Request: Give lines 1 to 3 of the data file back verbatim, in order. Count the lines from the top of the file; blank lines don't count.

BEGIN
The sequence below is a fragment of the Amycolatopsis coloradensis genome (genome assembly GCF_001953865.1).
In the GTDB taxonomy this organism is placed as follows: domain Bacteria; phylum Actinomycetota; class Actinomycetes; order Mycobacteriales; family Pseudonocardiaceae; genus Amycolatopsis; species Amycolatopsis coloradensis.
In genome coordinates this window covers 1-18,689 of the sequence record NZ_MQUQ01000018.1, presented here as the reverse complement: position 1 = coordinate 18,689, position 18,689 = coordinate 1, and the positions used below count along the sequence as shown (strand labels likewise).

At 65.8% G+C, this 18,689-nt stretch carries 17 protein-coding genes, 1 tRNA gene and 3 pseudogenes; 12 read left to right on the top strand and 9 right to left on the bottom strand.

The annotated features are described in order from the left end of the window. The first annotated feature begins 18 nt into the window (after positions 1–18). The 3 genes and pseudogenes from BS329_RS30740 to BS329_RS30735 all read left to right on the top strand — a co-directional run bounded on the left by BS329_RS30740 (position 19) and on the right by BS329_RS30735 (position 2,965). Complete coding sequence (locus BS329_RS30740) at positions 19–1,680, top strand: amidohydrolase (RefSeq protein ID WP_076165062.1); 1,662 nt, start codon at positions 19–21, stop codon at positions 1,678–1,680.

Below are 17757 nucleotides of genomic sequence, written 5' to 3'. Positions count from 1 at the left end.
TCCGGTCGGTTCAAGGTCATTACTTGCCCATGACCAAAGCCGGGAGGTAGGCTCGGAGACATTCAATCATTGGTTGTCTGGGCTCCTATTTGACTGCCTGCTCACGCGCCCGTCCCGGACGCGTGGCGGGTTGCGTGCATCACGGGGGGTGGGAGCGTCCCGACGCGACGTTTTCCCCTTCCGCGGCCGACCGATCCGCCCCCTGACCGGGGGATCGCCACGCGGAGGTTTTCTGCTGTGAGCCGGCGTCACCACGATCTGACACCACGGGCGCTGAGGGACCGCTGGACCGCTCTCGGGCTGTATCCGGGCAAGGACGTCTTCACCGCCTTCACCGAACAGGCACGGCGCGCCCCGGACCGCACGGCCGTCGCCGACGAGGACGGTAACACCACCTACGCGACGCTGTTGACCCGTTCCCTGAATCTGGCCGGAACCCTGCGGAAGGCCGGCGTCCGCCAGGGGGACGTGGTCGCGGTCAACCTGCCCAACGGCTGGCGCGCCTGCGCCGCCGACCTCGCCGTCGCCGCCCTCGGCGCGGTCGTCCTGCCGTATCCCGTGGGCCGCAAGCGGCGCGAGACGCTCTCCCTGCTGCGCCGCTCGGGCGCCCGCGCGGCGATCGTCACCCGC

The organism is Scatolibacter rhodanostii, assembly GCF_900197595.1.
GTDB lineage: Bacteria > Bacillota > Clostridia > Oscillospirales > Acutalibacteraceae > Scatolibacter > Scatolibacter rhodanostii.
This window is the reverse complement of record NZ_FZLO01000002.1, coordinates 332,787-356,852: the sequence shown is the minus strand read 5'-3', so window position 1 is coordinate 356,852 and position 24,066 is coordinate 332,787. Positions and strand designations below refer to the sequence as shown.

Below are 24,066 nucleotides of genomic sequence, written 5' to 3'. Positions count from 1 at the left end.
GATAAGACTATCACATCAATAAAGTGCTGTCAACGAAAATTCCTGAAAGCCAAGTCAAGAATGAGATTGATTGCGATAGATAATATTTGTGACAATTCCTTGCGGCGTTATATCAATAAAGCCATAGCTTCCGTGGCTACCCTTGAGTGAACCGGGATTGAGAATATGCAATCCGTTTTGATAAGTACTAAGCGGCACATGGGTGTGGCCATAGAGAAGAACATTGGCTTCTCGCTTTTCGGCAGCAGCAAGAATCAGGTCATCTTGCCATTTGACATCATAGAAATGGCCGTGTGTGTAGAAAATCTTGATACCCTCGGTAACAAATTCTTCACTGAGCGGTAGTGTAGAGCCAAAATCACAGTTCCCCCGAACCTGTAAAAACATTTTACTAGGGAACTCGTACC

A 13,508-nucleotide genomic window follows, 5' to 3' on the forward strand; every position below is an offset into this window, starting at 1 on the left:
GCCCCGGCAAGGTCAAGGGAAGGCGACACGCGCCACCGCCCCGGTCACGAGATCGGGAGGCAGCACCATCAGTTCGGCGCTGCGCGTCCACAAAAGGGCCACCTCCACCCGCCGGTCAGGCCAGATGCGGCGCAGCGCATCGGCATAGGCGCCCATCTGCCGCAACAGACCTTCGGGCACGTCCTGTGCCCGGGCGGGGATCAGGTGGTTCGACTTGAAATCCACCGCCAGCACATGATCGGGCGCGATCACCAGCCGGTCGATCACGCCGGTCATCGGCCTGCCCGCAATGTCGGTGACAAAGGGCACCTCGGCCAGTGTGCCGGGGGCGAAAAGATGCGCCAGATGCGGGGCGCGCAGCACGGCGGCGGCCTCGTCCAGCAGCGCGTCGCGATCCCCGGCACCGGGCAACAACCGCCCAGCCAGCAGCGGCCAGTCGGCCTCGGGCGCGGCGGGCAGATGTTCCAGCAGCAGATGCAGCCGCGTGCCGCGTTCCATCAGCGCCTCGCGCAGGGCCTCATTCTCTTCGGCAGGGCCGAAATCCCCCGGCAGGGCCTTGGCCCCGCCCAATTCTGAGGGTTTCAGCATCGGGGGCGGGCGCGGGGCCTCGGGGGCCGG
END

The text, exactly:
The sequence below is a fragment of the Amycolatopsis coloradensis genome (genome assembly GCF_001953865.1).
In the GTDB taxonomy this organism is placed as follows: domain Bacteria; phylum Actinomycetota; class Actinomycetes; order Mycobacteriales; family Pseudonocardiaceae; genus Amycolatopsis; species Amycolatopsis coloradensis.
In genome coordinates this window covers 1-18,689 of the sequence record NZ_MQUQ01000018.1, presented here as the reverse complement: position 1 = coordinate 18,689, position 18,689 = coordinate 1, and the positions used below count along the sequence as shown (strand labels likewise).